John Muir Way

The John Muir Way runs 134 miles (215km) from Dunbar on the East Coast to Helensburgh on the West.

It is one of Scotland’s Great Trails and runs through a variety of terrains and landscapes, from beaches and hills to cities and parks. The full trail is suitable for walkers and cyclists (with some alternate routes for bikes), and also has sections suitable for horse-riding. Accessibility information can also be found in detail on the trail website. A route Passport and Certificate are available.

The Helensburgh to Balloch section of the route is 9 miles (14km) and takes approx 4 hours to walk/1.5 hrs to cycle.

The start/end point of the trail is on the seafront of Helensburgh, marked by a stone circle near the head of the pier. The route heads uphill through the Victorian streetscape of Helensburgh, passing The Hill House.

It then follows the A818 up past Glen Fruin, taking a right turn onto a forestry track up and over Ben Bowie, offering spectacular views of Loch Lomond. The way then comes down the Stoneymollan road to Balloch at the foot of Loch Lomond.

The trail also links up with The Three Lochs Way, another of Scotland’s Great Trails, which shares part of the route from Balloch, and then continues on from Helensburgh via Garelochhead and Arrochar to Inveruglas on Loch Lomond.

John Muir Way Footprints. Image © Ann Stewart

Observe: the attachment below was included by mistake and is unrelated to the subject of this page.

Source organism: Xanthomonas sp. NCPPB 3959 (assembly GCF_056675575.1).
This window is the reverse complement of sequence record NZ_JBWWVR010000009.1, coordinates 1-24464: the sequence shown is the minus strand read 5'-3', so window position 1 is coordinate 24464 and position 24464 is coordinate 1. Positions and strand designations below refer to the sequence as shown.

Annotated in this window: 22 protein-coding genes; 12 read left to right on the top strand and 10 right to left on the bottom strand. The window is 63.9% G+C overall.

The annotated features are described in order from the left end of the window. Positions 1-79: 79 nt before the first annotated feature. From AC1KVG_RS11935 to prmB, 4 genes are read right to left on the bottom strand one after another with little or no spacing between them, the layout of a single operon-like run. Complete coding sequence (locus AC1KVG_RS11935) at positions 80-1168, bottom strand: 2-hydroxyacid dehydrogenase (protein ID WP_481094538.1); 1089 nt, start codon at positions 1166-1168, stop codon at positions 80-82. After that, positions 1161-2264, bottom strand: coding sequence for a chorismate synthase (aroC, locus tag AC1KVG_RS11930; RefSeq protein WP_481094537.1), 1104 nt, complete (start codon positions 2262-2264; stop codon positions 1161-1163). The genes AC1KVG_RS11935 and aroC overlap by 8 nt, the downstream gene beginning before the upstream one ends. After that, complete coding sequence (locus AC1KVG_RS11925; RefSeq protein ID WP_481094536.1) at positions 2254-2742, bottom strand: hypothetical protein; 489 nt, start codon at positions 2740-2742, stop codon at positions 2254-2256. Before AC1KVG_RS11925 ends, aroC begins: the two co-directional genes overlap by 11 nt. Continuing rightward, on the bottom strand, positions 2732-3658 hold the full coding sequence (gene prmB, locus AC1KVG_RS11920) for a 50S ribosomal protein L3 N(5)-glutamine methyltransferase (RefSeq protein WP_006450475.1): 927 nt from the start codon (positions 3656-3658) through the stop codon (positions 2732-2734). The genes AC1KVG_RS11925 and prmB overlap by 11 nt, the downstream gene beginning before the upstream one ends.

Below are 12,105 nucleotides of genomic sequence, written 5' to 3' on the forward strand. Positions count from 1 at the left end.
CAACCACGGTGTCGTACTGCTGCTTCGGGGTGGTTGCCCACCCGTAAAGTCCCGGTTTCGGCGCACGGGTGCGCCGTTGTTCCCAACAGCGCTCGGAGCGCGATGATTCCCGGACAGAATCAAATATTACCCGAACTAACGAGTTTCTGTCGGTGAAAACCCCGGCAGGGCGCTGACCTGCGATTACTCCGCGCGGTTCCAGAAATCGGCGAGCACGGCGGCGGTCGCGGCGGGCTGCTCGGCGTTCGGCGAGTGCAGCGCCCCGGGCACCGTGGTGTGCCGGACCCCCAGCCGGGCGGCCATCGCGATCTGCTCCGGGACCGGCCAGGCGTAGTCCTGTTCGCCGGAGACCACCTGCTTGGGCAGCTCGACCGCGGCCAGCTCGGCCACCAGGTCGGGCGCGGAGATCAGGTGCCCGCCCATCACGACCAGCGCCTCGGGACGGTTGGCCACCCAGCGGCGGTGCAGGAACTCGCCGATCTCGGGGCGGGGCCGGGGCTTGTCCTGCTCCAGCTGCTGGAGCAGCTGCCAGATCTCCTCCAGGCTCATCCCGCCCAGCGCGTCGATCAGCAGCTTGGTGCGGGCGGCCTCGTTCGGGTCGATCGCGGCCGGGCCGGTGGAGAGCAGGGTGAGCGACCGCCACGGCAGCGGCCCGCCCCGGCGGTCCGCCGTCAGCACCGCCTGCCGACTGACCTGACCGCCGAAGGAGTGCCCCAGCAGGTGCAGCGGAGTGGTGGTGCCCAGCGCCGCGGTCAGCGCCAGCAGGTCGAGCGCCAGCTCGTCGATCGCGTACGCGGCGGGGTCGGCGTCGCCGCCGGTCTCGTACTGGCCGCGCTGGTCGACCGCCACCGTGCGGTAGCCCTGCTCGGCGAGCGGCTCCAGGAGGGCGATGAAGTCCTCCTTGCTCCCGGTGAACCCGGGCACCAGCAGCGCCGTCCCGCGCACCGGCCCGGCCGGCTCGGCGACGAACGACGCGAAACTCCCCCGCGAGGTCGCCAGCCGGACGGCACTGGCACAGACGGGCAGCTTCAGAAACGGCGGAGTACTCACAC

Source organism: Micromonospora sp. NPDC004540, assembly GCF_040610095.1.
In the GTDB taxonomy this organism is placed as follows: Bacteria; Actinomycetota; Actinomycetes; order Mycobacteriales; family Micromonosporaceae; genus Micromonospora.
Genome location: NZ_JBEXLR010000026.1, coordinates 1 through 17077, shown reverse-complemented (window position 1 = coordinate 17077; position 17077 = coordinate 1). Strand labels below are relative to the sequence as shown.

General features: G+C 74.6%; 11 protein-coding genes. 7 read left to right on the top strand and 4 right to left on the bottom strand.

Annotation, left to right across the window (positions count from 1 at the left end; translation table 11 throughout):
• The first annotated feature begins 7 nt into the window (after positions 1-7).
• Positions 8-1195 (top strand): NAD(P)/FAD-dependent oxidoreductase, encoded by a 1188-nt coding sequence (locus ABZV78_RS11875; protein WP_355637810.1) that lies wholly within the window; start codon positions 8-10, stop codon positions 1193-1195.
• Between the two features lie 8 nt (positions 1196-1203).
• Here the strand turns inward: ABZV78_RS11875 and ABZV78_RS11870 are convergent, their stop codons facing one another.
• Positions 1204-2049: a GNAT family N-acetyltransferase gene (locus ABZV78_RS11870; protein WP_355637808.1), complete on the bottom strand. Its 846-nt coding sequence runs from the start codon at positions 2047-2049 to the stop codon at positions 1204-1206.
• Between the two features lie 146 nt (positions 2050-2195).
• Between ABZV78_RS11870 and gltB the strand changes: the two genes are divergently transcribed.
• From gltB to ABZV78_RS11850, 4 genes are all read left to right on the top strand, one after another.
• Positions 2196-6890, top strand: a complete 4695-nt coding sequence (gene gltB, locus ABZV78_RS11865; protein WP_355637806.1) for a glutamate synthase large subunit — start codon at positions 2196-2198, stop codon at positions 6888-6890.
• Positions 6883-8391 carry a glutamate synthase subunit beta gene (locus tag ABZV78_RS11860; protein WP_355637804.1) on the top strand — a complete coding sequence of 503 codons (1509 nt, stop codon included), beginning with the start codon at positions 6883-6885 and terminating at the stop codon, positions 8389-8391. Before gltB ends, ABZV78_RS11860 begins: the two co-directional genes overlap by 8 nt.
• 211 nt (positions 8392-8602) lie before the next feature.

The Start/End point of the John Muir Way. Image credit: Ann Stewart
Lee Stetson, John Muir impersonator at the start of the John Muir Way. Image © Ann Stewart
Lee Stetson, John Muir impersonator at the start of the John Muir Way. Image credit: Ann Stewart

John Muir

John Muir was born in Dunbar in 1838. He left Scotland at the age of 11 in 1849 from the Clyde, destined for America, where he went on to become a pioneering environmentalist. He was known as ‘Father of the National Parks‘, founding the Sierra Club and playing an instrumental role in preserving the Yosemite Valley and Sequoia National Park.

California celebrates April 21 as John Muir Day, and numerous things are named after him, including three Mount Muir’s, Muir Glacier in Alaska, a college, a highway, an asteroid belt, a species of butterfly and, in Scotland, a country park in East Lothian. He also features on 2 US Commemorative stamps.

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